Wednesday, August 30, 2017

Houston: Scenes from a City Under Water

 by Nomad

Embed from Getty Images
Houston, the nation's fourth largest city and the most populous city in the state of Texas, is under water in the wake of the persistent Hurricane Harvey. The Category 4 storm with 130 mph winds made its first landfall on Friday, 25 August and raged throughout the weekend. By Monday, it was clear that Harvey was going nowhere. By Wednesday, Harvey was making its second landfall.

Monday, August 28, 2017

The Document that Rocked Washington: A Second Look at the Steele Dossier

 by Nomad


Since its release by Buzzfeed last January, the so-called Steele dossier has more than earned the descriptive adjectives "infamous" and "explosive." In light of subsequent revelations, it might be a good time to review the file again.

The Origins of the Document

Firstly, let's examine how the Steele Dossier came into existence.

Last June, 52-year-old Christopher Steele, ex-Cambridge Union president, ex-M.I.6 Moscow field agent and ex-head of M.I.6’s Russia desk, ex-adviser to British Special Forces on capture-or-kill ops in Afghanistan, was offered an assignment through his private British intelligence firm, Orbis Business Intelligence. Suffice to say, with a CV like that, his work should not be taken lightly. Or to put it another way, Steele was not a tabloid scribbler, hunter for celebrity scandals.

Saturday, August 26, 2017

Delicious Diversions: Ten Easy-to-Prepare Turkish Recipes

by Nomad


This weekend, what with devastating hurricanes and Trump's pardoning nonsense, I thought it was time to divert your attentions away from politics. And what better way than a discussion of food?
I thought it was the right time to share some splendid recipes from my neck of the woods.

Wednesday, August 23, 2017

Exodus: How Americans are Turning their Backs on Organized Religion

 by Nomad


As a child, I was never obligated to go to church on Sundays. It was, my parents said, something which they felt they should leave up to me. Although I can't recall any quotes, I sensed that in our home, organized religion was not highly thought of. It was, my mom and dad often implied, little better than a racket.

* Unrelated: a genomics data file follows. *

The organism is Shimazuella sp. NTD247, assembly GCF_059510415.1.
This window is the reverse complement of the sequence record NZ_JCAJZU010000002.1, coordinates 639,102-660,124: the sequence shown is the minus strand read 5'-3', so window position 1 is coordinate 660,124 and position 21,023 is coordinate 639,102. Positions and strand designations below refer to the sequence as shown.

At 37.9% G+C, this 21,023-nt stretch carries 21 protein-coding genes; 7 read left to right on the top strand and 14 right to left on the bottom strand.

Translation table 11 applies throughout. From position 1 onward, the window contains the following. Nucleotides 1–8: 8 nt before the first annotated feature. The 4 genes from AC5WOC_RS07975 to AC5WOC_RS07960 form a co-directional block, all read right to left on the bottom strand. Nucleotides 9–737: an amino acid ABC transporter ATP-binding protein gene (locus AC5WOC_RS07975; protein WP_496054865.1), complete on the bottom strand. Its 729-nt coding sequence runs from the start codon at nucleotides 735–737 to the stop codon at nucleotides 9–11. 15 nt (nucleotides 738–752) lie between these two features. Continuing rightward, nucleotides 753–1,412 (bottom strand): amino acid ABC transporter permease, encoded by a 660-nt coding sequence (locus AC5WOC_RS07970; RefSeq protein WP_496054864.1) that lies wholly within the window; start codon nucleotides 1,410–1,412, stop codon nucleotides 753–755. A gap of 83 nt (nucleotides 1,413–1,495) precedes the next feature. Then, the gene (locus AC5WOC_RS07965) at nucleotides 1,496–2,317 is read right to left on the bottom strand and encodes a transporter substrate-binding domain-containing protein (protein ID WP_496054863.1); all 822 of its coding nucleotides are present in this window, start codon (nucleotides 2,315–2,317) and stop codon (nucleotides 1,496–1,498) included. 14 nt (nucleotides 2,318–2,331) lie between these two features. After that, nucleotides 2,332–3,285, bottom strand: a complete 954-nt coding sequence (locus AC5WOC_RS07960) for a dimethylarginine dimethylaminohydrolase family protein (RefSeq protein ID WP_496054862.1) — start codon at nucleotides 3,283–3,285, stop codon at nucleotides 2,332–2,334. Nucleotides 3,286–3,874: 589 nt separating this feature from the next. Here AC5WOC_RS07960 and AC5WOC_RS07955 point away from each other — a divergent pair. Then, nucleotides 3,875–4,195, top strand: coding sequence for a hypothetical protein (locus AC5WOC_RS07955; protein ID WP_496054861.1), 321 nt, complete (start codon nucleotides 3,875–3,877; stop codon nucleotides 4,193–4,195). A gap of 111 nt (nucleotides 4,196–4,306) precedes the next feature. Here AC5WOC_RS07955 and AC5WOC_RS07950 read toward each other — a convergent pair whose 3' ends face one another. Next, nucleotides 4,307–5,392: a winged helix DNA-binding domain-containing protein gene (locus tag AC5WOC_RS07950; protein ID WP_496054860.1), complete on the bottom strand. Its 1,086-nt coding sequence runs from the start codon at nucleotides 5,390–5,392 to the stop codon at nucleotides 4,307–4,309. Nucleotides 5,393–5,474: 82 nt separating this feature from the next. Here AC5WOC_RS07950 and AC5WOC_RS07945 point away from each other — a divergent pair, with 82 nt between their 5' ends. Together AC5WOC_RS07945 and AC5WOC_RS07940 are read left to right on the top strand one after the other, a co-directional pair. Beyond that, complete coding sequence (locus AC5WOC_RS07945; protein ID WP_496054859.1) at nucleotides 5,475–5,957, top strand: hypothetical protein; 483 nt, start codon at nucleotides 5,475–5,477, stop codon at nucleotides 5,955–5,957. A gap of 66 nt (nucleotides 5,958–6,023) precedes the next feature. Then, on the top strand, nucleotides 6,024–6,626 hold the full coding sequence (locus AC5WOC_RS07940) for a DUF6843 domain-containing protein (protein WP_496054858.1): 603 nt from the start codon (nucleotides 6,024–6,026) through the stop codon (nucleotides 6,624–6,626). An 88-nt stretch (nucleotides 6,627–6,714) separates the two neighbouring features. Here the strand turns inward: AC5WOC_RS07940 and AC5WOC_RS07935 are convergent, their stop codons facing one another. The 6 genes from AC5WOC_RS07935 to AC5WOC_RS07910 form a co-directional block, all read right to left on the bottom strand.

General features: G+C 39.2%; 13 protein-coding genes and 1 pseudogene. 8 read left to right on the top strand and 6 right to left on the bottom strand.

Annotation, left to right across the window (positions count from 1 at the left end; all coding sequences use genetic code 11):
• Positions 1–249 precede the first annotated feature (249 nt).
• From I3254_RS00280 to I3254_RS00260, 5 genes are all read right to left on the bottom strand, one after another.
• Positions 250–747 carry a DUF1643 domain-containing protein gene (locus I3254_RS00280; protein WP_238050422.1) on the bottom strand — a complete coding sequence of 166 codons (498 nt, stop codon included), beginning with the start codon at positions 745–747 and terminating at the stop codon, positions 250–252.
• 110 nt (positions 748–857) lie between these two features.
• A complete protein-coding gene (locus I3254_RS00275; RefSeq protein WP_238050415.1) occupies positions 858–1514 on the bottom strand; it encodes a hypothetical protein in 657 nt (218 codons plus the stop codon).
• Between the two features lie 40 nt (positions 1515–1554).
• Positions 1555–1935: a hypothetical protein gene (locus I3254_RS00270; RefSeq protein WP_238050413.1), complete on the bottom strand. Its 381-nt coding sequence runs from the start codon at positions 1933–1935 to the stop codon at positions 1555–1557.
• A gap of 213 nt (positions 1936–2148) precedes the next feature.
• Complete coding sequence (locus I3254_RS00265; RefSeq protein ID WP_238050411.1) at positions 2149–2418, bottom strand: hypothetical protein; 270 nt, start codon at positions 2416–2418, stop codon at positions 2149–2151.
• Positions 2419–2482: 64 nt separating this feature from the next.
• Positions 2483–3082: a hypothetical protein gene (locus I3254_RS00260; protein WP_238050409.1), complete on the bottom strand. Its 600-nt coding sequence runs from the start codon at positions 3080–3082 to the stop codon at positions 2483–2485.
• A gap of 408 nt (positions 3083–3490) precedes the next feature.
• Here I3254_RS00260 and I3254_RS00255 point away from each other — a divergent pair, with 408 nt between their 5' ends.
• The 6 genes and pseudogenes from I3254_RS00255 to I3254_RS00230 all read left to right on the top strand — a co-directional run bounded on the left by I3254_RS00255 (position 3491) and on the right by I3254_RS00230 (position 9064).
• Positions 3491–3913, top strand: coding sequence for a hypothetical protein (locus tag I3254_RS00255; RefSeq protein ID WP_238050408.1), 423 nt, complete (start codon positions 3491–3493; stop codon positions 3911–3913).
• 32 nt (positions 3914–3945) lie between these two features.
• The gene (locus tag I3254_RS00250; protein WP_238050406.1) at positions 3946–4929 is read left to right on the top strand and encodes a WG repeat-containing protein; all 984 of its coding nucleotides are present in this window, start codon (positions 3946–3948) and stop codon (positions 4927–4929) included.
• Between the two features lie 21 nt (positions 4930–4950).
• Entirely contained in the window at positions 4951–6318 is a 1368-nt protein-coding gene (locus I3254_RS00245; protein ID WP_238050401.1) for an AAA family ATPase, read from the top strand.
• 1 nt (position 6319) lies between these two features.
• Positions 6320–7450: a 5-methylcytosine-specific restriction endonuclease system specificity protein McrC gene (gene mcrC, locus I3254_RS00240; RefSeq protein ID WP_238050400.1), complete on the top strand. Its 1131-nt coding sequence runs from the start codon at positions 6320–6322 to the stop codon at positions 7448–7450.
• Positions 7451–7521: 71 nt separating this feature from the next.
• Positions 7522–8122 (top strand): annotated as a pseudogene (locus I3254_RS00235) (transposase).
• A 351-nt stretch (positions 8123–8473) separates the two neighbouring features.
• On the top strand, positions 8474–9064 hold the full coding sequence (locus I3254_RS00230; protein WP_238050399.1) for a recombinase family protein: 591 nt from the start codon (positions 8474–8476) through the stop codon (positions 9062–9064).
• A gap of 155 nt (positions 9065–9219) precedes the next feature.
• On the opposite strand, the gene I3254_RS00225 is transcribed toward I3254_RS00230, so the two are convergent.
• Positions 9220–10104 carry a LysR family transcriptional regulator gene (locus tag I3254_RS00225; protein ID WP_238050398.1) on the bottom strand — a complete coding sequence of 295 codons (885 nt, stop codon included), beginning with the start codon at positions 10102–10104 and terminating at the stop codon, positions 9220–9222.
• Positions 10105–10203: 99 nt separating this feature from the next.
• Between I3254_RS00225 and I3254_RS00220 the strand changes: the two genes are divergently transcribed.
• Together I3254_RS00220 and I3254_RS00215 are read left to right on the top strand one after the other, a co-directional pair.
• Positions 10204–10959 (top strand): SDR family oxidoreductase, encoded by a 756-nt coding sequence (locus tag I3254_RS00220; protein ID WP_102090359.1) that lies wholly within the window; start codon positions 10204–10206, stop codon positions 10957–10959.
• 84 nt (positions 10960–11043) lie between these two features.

Tuesday, August 22, 2017

Orange Poison: How Toxins in Ohio Streams Are Being Turned into Works of Art

 by Nomad



When you hear Mr. Trump talk about opening new mines, there's something he doesn't mention about coal mines. We all know about the environmental damage caused by burning coal. Parts of China have been rendered uninhabitable from the coal smoke pollution. And of course, as a carbon, coal adds to the greenhouse gas levels.

However, what is less discussed is the harm caused by mines themselves. That's true even for mine operations that have long been shut down. Decades after the mines have been closed, and the companies have been forgotten, and any person who had anything to do with the mine has become a permanent underground fixture,  the poisons continue to leach out of the ground.

Saturday, August 19, 2017

"Rift" - A Look at Life for the "Have Nots"

by Nomad

This award-winning documentary was directed American writer-director, Travis Hanour. It reveals the struggles of an impoverished family at the edge of the Great Rift Valley. We meet a brave, 14-year-old boy named Henry as he goes about his daily routine.
Hanour explains:
We found a village in Kijabe with a wealth of compelling stories. The children and families here require superhuman bravery and perseverance in order to survive. But at the same time, they exude an infectious amount of joy. This is a truly humbling dynamic to witness.
 

Friday, August 18, 2017

The Return of the Florida Panther: Something Close to a Success Story

 by Endless Summer

A remarkable tale of survival of Florida's wild cat.


A Small Band of Survivors

When European settlers arrived in North America wild cats roamed the entire continent. As population on the Eastern Seaboard increased, habitat for large predators became scarce.

For decades American farmers and ranchers hunted to eliminate predators like wolves and cats, hunted them to the brink of extinction. The survivors moved primarily to the west. But one small band of wild cats moved south. They survive today in Florida’s Everglades.

We know them as cougars and mountain lions, catamounts, puma and panther. Documented by Spanish conquistadors in the 1500’s, by the late 1800’s they had disappeared from the east and the mid-west. Survivors continued to move west, but by the late 1960’s they were threatened with extinction.

Tuesday, August 15, 2017

Why It's Time for the Rabble-Rousing Right-Wing Media and Politicians to Pay the Piper